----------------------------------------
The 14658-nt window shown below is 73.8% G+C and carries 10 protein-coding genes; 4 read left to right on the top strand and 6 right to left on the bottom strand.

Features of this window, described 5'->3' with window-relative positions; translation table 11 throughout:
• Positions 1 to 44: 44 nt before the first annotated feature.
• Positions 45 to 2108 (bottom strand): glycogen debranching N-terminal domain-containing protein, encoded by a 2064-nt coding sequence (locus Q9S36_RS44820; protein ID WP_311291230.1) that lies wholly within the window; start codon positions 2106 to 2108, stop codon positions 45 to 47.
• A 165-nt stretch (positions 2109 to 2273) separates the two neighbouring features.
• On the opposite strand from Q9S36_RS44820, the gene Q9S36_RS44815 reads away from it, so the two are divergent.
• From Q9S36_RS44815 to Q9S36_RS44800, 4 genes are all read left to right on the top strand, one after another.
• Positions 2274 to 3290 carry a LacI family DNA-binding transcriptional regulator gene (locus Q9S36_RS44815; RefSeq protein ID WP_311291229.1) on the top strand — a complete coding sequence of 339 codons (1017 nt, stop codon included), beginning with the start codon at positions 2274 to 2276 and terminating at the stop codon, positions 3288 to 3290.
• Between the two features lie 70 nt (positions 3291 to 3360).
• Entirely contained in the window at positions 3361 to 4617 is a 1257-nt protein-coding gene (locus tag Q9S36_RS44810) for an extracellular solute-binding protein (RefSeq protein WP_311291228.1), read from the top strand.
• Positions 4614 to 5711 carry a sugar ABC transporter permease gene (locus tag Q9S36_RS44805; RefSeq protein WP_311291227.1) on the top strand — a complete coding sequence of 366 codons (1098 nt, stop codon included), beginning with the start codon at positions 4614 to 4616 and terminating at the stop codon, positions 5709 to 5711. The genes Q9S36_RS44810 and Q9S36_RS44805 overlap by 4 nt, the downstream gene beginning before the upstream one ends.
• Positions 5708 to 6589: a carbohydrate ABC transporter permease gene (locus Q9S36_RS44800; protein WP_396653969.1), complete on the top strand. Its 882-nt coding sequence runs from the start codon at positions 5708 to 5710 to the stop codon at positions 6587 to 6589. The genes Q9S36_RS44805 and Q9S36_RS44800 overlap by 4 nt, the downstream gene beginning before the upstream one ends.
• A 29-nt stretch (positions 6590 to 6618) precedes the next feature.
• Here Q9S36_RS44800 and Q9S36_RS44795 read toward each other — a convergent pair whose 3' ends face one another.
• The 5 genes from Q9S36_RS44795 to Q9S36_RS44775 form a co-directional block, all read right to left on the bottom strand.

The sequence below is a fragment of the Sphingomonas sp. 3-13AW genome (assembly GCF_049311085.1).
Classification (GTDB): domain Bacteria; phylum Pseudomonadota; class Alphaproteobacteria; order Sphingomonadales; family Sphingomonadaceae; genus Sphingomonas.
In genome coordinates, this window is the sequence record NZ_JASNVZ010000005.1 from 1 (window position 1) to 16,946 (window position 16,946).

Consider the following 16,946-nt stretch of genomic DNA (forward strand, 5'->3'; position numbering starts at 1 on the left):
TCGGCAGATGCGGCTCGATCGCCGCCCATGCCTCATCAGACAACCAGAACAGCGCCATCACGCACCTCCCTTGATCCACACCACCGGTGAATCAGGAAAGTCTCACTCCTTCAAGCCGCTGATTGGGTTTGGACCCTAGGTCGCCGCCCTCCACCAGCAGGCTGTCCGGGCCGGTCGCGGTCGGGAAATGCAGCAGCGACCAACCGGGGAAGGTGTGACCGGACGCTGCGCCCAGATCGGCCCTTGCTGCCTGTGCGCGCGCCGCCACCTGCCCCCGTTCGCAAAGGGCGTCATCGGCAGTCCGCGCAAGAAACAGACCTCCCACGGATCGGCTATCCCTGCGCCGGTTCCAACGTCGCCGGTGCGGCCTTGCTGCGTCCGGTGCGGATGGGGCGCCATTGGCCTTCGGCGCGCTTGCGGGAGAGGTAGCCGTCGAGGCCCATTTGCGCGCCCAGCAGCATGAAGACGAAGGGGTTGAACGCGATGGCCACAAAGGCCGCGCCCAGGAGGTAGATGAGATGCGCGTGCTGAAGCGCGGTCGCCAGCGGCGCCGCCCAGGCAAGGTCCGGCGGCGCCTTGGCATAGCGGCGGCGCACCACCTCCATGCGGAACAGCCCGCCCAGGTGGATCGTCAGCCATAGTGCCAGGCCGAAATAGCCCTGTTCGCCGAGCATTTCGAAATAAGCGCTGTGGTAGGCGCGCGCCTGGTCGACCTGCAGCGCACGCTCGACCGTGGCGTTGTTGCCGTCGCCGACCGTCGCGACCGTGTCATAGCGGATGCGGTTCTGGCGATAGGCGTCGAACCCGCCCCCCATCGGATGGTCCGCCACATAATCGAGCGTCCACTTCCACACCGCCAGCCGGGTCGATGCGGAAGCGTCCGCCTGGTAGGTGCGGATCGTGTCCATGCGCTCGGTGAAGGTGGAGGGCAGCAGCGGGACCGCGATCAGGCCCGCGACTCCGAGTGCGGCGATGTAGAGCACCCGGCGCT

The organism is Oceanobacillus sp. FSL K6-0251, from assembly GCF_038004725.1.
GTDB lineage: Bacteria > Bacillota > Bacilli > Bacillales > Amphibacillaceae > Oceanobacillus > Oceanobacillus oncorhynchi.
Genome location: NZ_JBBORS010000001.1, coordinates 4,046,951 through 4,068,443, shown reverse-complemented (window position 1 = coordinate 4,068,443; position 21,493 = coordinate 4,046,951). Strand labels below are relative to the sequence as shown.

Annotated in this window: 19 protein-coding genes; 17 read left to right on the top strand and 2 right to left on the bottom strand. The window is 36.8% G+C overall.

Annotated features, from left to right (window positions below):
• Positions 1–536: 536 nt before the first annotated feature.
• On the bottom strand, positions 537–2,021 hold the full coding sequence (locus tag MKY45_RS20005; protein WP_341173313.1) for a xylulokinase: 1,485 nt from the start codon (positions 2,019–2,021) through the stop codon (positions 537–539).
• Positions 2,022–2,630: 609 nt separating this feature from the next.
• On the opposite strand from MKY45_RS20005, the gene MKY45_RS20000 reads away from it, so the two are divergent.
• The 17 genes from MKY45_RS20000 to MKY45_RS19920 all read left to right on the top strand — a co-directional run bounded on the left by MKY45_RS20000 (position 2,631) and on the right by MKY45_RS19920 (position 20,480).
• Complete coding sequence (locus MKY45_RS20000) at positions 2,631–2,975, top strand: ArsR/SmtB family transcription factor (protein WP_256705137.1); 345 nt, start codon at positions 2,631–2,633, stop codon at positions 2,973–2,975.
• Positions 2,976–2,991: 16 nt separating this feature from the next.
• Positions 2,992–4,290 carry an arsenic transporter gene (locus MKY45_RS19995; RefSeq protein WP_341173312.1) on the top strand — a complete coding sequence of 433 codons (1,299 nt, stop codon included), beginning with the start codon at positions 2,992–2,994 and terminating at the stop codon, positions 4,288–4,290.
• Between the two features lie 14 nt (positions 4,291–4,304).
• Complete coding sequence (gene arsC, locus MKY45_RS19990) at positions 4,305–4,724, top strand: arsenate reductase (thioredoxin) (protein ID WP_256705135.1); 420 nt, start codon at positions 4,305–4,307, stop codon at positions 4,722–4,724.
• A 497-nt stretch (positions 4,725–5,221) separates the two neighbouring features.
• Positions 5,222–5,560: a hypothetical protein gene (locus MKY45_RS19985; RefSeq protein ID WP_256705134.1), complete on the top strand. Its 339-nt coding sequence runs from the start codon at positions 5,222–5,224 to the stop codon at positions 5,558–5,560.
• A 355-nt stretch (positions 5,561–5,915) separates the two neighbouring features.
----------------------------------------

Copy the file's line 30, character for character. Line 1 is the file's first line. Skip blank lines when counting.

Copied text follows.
• The 17 genes from MKY45_RS20000 to MKY45_RS19920 all read left to right on the top strand — a co-directional run bounded on the left by MKY45_RS20000 (position 2,631) and on the right by MKY45_RS19920 (position 20,480).